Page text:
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[spacer height=”10px”]Rap has always been the message of the masses, reflecting the social attitudes of the people themselves. So when personal issues become bigger, more worldly relatable problems than the political conflicts of Public Enemy or the oppressed rage of N.W.A., what more mental issues and debilitating sensations could we see becoming more prominent in the field? ADHD? Nausea? Insomnia? Or even, allegedly, Asperger’s syndrome?

Whatever way it is, these examples are evidence that hip-hop continues to evolve, even more so than other genres, into not just different sounds, but different psychological states of mind. That’s probably what makes hip-hop what it is today – relatable on all fronts, or, in Yung Lean’s words: “so real you can call me reality” – or perhaps, has it always been that way and not just today? Check out this list of rappers with mental disorders. Or this Wikipedia article on how mental disorders can lead to creativity. Even Lil Wayne insists, “Muthafucka I’m ill”. And in spite of the connotations of their lingo, maybe they all are indeed.

By BJ Lim

Childish Gambino – Because The Internet

Childish Gambino’s Because The Internet leaked online a week before its official release date. This, his second album, follows a string of mixtapes and his 2011 debut album Camp (which was absolutely savaged by Pitchfork: 1.6/10). Childish Gambino is Donald Glover, and vice versa: Glover has worked as a writer on 30 Rock and has starred in Community as Troy Barnes.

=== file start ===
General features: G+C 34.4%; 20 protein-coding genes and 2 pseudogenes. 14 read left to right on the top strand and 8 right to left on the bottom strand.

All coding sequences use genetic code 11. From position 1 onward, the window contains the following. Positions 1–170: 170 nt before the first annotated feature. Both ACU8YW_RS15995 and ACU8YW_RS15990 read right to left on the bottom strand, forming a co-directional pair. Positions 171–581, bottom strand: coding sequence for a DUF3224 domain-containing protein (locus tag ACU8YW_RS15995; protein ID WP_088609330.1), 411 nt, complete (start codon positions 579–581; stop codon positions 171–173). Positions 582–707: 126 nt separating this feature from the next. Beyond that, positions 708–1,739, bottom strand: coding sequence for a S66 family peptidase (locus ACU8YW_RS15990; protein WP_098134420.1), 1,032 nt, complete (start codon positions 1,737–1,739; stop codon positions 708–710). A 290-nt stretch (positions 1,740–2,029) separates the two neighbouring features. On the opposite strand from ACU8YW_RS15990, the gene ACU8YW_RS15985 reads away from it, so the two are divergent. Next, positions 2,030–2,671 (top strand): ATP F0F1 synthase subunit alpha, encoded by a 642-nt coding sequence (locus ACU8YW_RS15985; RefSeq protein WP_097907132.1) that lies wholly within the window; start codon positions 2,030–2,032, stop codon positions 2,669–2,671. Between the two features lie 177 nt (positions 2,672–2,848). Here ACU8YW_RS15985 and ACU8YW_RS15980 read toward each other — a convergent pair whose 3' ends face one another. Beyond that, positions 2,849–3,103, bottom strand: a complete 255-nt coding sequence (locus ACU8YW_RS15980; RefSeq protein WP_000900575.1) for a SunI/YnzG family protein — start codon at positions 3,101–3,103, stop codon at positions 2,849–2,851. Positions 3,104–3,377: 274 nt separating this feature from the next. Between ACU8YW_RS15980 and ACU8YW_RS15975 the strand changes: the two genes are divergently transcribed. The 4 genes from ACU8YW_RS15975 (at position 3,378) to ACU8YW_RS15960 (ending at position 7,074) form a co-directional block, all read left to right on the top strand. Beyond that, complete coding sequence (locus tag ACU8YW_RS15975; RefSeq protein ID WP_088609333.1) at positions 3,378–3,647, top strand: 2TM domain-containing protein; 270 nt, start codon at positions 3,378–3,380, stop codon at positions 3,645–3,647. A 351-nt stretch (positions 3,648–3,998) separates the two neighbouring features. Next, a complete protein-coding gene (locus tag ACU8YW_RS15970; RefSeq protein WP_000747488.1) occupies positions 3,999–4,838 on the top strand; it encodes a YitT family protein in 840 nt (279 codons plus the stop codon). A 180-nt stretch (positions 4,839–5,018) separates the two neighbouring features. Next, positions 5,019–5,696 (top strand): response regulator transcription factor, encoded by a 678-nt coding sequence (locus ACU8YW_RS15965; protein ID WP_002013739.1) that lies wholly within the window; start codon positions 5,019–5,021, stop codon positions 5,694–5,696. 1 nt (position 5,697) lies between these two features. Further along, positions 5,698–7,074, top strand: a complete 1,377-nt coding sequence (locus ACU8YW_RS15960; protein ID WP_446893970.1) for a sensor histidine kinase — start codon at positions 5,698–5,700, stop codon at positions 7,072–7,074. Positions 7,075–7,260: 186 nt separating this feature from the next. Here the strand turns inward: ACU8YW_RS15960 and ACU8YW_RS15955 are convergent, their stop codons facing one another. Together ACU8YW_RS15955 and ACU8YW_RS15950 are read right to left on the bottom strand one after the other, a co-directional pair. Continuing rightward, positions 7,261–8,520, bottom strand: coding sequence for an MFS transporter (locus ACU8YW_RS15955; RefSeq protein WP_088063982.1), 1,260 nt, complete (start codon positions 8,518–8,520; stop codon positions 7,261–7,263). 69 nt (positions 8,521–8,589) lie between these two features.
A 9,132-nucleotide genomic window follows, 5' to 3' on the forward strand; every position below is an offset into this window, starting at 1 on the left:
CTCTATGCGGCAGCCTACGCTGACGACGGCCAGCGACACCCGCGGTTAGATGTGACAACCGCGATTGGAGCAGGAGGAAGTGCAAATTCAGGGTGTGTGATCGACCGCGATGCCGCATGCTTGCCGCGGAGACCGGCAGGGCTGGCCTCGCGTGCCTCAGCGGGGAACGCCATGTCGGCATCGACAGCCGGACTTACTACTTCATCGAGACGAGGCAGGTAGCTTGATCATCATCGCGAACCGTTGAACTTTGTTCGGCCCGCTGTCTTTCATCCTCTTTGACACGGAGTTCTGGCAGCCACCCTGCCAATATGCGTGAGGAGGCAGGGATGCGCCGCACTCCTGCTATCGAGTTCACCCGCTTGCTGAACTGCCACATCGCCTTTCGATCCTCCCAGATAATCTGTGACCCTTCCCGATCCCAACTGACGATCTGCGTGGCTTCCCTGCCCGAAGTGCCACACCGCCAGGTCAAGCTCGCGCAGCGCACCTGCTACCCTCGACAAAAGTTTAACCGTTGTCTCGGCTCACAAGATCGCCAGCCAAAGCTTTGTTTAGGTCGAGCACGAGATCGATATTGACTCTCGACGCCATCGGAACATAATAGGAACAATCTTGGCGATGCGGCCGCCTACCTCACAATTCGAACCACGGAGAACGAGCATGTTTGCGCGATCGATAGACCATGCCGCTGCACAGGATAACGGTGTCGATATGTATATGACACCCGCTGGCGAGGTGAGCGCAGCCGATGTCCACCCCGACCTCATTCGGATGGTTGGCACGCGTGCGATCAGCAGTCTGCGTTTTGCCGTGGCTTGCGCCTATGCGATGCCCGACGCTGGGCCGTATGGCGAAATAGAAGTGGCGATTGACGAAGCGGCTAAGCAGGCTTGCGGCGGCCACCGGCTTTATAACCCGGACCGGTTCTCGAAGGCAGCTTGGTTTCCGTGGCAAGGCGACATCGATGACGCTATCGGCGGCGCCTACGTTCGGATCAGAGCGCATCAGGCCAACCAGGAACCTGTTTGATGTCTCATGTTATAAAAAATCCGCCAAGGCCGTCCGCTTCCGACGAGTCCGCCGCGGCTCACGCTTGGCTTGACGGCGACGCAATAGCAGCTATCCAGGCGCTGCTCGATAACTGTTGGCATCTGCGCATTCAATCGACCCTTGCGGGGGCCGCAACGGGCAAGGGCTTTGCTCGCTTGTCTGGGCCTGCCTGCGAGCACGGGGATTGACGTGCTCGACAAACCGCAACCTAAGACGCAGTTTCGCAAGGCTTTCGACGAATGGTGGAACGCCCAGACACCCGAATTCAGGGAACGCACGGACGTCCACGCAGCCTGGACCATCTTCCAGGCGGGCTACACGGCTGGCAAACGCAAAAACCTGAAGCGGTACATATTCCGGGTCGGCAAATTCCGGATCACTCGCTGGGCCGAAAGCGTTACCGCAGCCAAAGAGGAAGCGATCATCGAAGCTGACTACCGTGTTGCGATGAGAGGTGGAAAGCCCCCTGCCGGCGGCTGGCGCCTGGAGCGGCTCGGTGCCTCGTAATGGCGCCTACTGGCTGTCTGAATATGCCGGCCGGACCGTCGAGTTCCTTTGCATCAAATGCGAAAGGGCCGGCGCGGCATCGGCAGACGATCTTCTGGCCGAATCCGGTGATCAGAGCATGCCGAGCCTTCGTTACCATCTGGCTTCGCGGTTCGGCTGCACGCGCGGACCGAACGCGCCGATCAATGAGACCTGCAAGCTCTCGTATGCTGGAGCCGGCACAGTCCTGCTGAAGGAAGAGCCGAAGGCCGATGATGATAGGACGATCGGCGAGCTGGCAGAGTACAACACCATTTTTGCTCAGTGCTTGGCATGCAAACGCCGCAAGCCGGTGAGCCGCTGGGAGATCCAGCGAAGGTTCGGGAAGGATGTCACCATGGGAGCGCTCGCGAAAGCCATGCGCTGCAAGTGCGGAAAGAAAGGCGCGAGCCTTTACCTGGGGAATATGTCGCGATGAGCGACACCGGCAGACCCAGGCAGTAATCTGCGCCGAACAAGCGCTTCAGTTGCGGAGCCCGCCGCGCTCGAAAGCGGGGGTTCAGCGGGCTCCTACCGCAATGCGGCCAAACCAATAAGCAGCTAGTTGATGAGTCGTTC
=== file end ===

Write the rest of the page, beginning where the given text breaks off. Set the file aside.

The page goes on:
Interestingly, the album was released with a screenplay — it was written by Glover and is intended to be read while listening to the album. There are also videos to watch while listening to the music. The story starts with a bunch of kids coming home from summer camp and being picked up by their parents. The screenplay is 76 pages long (you can read it online here), which sounds long, but because it’s a script you’ll get through it pretty quickly. He uses a good deal of colloquialisms and some amusing pop culture references (“my favourite flavour popsicle is DICK!”). Plus, he states that one character, Marcus, is to be played by Chance the Rapper, and it also features Jhené Aiko.

The screenplay isn’t total garbage, it is an interesting format and the idea doesn’t suck. It’s clear that Glover is trying hard and wanting desperately to be liked, to be cool, to be respected as a multi-disciplinary artist — and to be honest we kind of do like him. But we also feel pretty sorry for him. The whole experience is uncomfortable. Glover is a 30-year-old man who writes screenplays for himself to star in, which he also scores, and then hires somebody to direct. You know what those are called? Vanity projects. He’s made himself the central focus of this album and its surrounding material — and it’s a gross, solipsistic focus. If you ever forget who this album is about, just check the cover. To quote from Ian Cohen’s review of Camp for Pitchfork, this shit is “preposterously self-obsessed, but not the least bit self-aware.”